ExxonMobil Will Join Rosneft To Develop Russian Offshore Fields

After several rounds of speculations market finally got the news that Rosneft has found new strategic partner to develop its offshore deposits. British Petroleum will be replaced by US holding and world’s largest public oil company ExxonMobil.

Agreement with Exxon would be similar to the one Rosneft had planned to sign with BP in the beginning of this year, Russian newspaper Vedomosti reports in its article. Global mission for the cooperation is the development of Russian shelf deposits. For this companies has agreed to create Joint Venture with 66,7% stake of Rosneft and remaining 33,3% belonging to ExxonMobil. 

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Shell Can Become New Rosneft Partner For Development Of Arctic Shelf

Russian newspapers has recently reported from the briefing held by prime minister Vladimir Putin that Royal Dutch Shell can become Rosneft’s partner for development of Arctic shelf on the same terms as has been worked out previously with BP.

Prime minister has noted successful partnership between Shell and Russia, noting that government feels free about which foreign company would Rosneft pick as its partner, whether the partnering terms would be beneficial for Russia. 

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Rosneft releases positive 2010 US GAAP financials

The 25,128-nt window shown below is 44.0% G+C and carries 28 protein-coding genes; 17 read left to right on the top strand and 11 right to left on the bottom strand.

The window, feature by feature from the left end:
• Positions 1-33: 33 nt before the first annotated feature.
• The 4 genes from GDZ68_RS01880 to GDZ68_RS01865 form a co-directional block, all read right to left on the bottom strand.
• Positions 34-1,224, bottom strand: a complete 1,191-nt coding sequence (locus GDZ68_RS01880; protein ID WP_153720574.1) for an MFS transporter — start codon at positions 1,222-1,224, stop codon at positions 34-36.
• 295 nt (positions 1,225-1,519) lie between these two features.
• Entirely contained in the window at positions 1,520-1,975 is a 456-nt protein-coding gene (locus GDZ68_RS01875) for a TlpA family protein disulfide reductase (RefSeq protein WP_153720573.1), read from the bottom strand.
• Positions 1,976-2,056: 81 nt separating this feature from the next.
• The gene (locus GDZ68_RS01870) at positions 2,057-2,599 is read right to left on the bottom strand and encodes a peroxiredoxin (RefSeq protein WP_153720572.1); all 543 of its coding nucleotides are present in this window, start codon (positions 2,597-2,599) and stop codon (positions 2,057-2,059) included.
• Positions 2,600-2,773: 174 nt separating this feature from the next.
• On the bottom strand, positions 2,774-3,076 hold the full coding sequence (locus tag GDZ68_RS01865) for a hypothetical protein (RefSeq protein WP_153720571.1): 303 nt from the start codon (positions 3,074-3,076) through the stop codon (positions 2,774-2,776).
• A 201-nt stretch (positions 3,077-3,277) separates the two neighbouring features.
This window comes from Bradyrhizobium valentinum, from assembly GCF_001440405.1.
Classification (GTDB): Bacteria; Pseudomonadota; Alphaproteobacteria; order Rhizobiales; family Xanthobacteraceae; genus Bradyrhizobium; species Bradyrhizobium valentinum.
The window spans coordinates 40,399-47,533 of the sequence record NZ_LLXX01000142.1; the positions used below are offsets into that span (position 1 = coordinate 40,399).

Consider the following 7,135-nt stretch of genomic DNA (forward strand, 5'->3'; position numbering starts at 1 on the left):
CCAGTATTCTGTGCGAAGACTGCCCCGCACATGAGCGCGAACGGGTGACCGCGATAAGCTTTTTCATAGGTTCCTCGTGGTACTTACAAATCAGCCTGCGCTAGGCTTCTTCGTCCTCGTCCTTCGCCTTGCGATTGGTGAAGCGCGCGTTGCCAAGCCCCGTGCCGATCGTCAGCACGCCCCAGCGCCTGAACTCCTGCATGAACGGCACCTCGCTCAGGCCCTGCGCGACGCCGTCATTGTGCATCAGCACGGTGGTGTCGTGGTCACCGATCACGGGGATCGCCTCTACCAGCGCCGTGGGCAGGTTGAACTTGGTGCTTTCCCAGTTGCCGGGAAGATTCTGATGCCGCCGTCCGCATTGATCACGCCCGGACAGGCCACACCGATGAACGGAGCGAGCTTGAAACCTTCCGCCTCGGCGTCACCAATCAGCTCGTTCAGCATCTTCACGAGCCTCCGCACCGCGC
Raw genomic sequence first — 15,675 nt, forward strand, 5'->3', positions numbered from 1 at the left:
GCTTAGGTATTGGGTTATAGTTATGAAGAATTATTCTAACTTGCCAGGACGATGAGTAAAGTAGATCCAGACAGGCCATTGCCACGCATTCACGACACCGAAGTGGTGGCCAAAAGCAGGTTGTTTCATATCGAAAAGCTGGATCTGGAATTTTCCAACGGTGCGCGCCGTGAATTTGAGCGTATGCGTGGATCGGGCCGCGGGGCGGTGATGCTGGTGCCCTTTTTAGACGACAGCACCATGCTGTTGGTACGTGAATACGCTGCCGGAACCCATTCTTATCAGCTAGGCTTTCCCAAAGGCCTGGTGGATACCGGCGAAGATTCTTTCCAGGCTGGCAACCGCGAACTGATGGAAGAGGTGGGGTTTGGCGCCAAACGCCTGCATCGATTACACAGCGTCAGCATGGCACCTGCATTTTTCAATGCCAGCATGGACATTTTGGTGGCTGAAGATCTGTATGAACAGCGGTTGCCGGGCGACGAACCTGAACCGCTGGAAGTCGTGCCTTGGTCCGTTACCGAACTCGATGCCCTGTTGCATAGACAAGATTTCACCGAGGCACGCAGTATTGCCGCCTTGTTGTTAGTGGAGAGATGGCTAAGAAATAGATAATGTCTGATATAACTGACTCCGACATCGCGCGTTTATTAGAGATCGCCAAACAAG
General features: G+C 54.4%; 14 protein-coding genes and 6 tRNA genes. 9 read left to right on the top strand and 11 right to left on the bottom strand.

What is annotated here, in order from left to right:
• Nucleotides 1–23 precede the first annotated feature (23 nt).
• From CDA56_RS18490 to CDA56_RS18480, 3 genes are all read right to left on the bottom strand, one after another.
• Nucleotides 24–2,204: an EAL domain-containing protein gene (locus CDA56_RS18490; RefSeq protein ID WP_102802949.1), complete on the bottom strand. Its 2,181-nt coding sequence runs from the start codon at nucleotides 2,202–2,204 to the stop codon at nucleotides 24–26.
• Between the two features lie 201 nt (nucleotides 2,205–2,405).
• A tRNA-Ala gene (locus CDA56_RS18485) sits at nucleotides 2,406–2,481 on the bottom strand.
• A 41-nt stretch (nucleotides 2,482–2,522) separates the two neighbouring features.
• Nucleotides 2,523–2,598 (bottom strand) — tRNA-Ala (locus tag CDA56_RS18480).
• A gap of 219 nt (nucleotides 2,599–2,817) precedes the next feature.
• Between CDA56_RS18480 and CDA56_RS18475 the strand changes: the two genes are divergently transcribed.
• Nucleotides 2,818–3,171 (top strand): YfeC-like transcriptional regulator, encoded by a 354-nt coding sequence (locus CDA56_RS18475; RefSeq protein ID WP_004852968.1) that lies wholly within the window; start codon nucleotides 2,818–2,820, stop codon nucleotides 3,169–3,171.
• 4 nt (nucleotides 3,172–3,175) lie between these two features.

On February 4, Rosneft released audited FY2010 consolidated financial results according to US GAAP. Revenue climbed 35% y-o-y to US$63 billion, with the upturn attributed to growth in the average Urals oil prices by 26%, from US$62 to US$78 per bbl, and a 6.4% oil production growth to 116 million tons. The production growth reported appeared the second highest in the industry. Oil refining volumes picked up 2% to 48 million tons, generally in line with the industry average. 

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Rosneft may buy stakes in four German refineries

The Wall Street Journal reported on Friday that Rosneft is looking to buy Petroleos de Venezuela SA's 50% stake in Ruhr Oel, which controls a total capacity of 23.4 mln tpy via stakes in four German refineries. Other half of Ruhr company reportedly belongs to British Petroleum. The price tag would reportedly be somewhere between US$1-2 billion.

BP has the right of first refusal, and in exchange for giving up that right, it would be offered “a lucrative deal by Rosneft to explore for oil in the Arctic Ocean”, the Wall Street Journal said, citing unnamed sources.The price would come to $85-170/tonne of annual throughput. This compares, for instance, with LUKoil paying $270/tonne for a stake in the ISAB Refinery in Sicily. So, on first glance, this looks very interesting for Rosneft, especially as the experienced BP would likely remain in charge of operations.

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